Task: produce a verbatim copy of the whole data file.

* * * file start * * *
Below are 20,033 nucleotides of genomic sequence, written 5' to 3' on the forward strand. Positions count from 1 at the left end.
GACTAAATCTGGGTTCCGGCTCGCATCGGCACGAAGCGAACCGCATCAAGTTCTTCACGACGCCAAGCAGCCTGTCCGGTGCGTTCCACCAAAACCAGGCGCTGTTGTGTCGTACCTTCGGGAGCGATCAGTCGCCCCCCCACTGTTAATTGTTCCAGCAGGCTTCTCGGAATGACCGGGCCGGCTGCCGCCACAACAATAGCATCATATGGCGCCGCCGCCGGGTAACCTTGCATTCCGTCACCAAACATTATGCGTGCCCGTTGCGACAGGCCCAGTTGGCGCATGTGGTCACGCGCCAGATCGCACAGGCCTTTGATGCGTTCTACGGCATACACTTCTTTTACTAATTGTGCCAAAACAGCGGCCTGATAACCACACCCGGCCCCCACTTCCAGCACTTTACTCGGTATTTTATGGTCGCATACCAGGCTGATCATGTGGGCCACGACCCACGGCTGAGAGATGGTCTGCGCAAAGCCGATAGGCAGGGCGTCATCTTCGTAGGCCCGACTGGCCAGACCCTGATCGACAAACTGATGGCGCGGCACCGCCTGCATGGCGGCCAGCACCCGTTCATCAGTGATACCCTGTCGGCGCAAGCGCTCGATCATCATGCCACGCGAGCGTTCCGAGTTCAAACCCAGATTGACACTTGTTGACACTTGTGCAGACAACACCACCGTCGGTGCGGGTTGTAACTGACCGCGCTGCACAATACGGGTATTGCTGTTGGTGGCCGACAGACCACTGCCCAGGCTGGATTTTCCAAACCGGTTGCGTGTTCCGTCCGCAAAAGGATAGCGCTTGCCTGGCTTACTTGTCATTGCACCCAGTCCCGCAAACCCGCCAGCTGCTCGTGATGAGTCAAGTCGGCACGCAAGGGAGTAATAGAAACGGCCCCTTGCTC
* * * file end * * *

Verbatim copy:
Below are 20,033 nucleotides of genomic sequence, written 5' to 3' on the forward strand. Positions count from 1 at the left end.
GACTAAATCTGGGTTCCGGCTCGCATCGGCACGAAGCGAACCGCATCAAGTTCTTCACGACGCCAAGCAGCCTGTCCGGTGCGTTCCACCAAAACCAGGCGCTGTTGTGTCGTACCTTCGGGAGCGATCAGTCGCCCCCCCACTGTTAATTGTTCCAGCAGGCTTCTCGGAATGACCGGGCCGGCTGCCGCCACAACAATAGCATCATATGGCGCCGCCGCCGGGTAACCTTGCATTCCGTCACCAAACATTATGCGTGCCCGTTGCGACAGGCCCAGTTGGCGCATGTGGTCACGCGCCAGATCGCACAGGCCTTTGATGCGTTCTACGGCATACACTTCTTTTACTAATTGTGCCAAAACAGCGGCCTGATAACCACACCCGGCCCCCACTTCCAGCACTTTACTCGGTATTTTATGGTCGCATACCAGGCTGATCATGTGGGCCACGACCCACGGCTGAGAGATGGTCTGCGCAAAGCCGATAGGCAGGGCGTCATCTTCGTAGGCCCGACTGGCCAGACCCTGATCGACAAACTGATGGCGCGGCACCGCCTGCATGGCGGCCAGCACCCGTTCATCAGTGATACCCTGTCGGCGCAAGCGCTCGATCATCATGCCACGCGAGCGTTCCGAGTTCAAACCCAGATTGACACTTGTTGACACTTGTGCAGACAACACCACCGTCGGTGCGGGTTGTAACTGACCGCGCTGCACAATACGGGTATTGCTGTTGGTGGCCGACAGACCACTGCCCAGGCTGGATTTTCCAAACCGGTTGCGTGTTCCGTCCGCAAAAGGATAGCGCTTGCCTGGCTTACTTGTCATTGCACCCAGTCCCGCAAACCCGCCAGCTGCTCGTGATGAGTCAAGTCGGCACGCAAGGGAGTAATAGAAACGGCCCCTTGCTC